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My vision is that Evanston will remain, a vibrant, diverse, sustainable community.

Our city needs to be healthy socially, physically and economically so that individuals, families and businesses are attracted to work and live in Evanston.

We need to make sure our neighborhoods remain strong so our families have a stable base from which to be successful. We need a durable infrastructure so that businesses can thrive. We need to make sure our schools are challenging and safe so our young people can get a solid education.

My hope is that these young people will continue to make their homes in Evanston and become part of what makes our community great.

Summer Youth Employment Program


One of the Mayor's initiatives is to provide opportunities for all Evanston youth and young adults to become active and productive citizens of the community through strengthening existing youth services. This program is geared to Evanston youth age 14-18 years. In order to be eligible to attend the job fair, youth must be enrolled in school and be at least 14 years of age when the Youth Employment Program begins in mid-June 2012.

Mayor Elizabeth Tisdahl has instituted a number of communication initiatives to get in direct contact with her constiuents.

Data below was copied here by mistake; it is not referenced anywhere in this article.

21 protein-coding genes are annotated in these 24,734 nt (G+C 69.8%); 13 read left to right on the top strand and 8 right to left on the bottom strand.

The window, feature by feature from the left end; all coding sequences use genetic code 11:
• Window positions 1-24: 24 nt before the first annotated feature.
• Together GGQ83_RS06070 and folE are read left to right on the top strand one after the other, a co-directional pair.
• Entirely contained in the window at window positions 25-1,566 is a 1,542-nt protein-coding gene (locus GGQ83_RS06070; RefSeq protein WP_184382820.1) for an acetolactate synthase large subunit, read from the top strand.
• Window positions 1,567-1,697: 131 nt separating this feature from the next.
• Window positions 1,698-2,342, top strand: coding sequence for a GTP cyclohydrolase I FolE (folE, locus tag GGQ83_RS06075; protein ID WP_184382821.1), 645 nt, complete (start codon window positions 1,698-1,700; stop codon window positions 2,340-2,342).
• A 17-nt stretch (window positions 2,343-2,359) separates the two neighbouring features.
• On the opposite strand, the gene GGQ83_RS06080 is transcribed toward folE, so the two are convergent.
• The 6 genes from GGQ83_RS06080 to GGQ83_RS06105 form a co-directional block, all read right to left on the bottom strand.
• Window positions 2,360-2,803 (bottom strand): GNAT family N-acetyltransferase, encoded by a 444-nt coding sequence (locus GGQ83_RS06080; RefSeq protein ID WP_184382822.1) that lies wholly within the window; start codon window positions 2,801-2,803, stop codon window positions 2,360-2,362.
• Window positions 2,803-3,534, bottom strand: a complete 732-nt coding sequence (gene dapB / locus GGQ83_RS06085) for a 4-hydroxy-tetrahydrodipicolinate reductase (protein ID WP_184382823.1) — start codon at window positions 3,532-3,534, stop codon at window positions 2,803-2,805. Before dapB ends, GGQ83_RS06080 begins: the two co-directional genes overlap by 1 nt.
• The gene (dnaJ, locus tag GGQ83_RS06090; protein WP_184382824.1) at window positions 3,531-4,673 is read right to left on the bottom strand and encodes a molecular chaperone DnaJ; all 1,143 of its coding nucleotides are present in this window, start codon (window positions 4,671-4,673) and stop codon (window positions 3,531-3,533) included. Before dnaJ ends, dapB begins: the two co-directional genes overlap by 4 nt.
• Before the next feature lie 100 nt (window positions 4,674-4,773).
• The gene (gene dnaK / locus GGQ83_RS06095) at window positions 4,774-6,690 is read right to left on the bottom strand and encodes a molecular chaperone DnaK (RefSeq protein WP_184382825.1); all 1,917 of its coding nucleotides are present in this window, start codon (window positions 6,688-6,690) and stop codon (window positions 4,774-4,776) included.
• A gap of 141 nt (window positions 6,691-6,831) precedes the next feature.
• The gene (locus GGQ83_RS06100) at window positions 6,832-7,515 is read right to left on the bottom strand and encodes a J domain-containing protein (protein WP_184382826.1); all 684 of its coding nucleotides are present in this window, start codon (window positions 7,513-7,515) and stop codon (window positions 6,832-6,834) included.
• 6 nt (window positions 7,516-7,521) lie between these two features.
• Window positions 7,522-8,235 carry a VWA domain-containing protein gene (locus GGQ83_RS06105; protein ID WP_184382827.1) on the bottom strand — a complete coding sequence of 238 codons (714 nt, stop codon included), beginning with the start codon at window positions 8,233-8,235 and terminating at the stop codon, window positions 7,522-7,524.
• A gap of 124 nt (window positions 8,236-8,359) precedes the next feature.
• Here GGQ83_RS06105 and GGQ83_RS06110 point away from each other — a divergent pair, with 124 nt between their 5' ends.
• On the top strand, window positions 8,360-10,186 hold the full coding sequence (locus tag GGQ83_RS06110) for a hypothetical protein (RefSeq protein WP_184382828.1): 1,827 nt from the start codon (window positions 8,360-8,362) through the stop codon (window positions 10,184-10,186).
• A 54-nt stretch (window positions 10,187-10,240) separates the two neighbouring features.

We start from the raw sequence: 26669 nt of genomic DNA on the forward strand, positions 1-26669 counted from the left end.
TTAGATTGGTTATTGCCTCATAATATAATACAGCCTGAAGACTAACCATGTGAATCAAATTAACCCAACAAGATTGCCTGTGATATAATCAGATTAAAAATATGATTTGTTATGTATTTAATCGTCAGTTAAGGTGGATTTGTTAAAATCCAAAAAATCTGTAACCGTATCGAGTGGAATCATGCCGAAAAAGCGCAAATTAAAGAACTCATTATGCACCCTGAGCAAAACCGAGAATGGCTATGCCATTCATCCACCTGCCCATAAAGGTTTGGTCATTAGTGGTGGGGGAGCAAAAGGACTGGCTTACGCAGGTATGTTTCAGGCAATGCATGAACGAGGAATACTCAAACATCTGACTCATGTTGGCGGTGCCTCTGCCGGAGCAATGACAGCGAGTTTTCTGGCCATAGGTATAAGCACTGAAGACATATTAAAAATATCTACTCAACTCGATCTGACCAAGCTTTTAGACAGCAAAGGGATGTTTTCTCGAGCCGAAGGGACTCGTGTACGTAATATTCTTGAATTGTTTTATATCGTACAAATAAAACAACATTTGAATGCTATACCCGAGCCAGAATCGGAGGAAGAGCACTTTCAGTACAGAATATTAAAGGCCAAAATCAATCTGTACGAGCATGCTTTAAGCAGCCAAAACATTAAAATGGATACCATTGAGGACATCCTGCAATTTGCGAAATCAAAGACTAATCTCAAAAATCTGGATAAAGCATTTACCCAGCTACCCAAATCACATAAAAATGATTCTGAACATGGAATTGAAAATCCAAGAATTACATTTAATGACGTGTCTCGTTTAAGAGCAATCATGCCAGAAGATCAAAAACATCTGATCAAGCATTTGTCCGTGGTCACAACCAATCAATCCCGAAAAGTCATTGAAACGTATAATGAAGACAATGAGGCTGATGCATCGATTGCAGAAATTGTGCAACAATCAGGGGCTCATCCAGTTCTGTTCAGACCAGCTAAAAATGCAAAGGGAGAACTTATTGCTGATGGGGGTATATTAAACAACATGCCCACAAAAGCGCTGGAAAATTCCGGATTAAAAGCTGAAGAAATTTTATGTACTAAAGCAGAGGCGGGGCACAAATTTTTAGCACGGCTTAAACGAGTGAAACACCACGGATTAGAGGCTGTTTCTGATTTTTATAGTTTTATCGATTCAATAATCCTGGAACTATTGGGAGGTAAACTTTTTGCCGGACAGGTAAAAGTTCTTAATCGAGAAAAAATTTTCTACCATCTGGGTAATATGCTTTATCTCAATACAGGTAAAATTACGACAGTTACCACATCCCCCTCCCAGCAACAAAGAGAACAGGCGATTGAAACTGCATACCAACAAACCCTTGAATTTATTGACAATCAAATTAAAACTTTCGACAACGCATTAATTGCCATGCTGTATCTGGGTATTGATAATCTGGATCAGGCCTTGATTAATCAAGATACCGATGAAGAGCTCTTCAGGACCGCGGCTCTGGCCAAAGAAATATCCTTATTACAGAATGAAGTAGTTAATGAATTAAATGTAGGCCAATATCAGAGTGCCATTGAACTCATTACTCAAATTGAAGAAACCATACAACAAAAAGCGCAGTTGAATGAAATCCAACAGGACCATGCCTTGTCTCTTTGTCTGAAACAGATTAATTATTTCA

Youth Advisory Council

Mayor Elizabeth Tisdahl’s Youth Advisory Council meets at Evanston Township High School to discuss student-specific topics. “We want input from teenagers. We need to know whether the services that we are providing are actually working for them," the Mayor says.

Working with the youth advisory council, the Mayor has set up a hotline where students can text the City about brewing conflicts as things are heating up, but before violence erupts.

During their discussion, city officials, ETHS students and Tisdahl outlined goals for summer programs that engage and empower our youth. Drop-in events, adding youth element to the city’s festivals, safe activities.

Mayor Tisdahl Embraces New Technology


Putting new technology to work for her, Mayor Elizabeth Tisdahl, known for her dry wit, took the plunge with a Twitter town-hall meeting. The Mayor took questions tweeted and e-mailed. While answering individuals questions and concerns, the Mayor was speaking to the community at large.

Photo credit: Marshall Cohen/Daily Northwestern senior staff


Economic Development